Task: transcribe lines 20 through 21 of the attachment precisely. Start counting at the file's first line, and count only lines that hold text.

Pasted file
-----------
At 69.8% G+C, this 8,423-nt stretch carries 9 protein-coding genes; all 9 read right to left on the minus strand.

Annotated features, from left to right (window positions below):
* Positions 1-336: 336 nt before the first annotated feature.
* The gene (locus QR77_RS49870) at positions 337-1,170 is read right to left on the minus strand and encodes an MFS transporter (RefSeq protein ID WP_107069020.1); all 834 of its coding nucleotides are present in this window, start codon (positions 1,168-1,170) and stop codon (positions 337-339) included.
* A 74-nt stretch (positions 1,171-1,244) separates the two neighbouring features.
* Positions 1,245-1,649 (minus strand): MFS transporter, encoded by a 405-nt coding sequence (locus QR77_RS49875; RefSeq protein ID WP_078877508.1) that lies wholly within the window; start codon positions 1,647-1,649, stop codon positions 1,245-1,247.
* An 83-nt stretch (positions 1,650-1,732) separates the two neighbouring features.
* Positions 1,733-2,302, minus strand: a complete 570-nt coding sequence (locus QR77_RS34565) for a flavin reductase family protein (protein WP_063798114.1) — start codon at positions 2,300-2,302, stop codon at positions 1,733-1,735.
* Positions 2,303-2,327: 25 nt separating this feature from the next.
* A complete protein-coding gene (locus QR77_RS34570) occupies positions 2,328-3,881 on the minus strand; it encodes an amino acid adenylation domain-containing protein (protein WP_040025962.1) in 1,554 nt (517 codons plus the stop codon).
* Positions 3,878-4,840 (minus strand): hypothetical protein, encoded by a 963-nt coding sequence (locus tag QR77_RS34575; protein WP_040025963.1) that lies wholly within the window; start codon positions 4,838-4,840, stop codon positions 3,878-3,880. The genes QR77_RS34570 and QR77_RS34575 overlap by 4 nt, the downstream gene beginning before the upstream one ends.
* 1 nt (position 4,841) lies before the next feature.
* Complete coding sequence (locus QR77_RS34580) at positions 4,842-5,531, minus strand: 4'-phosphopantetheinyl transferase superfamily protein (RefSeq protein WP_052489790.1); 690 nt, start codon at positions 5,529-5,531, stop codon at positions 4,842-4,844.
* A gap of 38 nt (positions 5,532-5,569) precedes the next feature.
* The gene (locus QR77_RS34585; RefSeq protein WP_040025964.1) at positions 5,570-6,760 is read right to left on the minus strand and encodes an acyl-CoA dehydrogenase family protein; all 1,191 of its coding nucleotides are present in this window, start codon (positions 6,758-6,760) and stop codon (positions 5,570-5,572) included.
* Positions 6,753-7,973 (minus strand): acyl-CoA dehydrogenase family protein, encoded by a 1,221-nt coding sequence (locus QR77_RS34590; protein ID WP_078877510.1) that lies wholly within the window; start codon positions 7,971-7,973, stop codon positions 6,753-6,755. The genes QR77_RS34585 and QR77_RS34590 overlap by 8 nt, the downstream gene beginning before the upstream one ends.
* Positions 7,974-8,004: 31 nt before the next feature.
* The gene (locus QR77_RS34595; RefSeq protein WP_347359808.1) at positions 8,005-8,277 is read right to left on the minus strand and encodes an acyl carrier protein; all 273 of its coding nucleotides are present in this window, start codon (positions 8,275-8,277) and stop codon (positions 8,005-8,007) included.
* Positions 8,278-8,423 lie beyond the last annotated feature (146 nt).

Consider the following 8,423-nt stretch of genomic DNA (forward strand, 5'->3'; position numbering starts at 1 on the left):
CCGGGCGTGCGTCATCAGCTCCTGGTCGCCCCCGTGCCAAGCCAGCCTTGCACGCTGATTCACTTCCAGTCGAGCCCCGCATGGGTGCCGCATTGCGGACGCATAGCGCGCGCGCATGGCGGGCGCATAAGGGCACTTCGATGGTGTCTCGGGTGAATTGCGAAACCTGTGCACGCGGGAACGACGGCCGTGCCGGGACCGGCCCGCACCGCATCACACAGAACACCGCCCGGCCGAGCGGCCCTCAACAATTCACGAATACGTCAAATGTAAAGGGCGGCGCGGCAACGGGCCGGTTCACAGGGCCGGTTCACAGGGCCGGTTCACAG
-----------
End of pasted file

Consider the following 8,423-nt stretch of genomic DNA (forward strand, 5'->3'; position numbering starts at 1 on the left):
CCGGGCGTGCGTCATCAGCTCCTGGTCGCCCCCGTGCCAAGCCAGCCTTGCACGCTGATTCACTTCCAGTCGAGCCCCGCATGGGTGCCGCATTGCGGACGCATAGCGCGCGCGCATGGCGGGCGCATAAGGGCACTTCGATGGTGTCTCGGGTGAATTGCGAAACCTGTGCACGCGGGAACGACGGCCGTGCCGGGACCGGCCCGCACCGCATCACACAGAACACCGCCCGGCCGAGCGGCCCTCAACAATTCACGAATACGTCAAATGTAAAGGGCGGCGCGGCAACGGGCCGGTTCACAGGGCCGGTTCACAGGGCCGGTTCACAG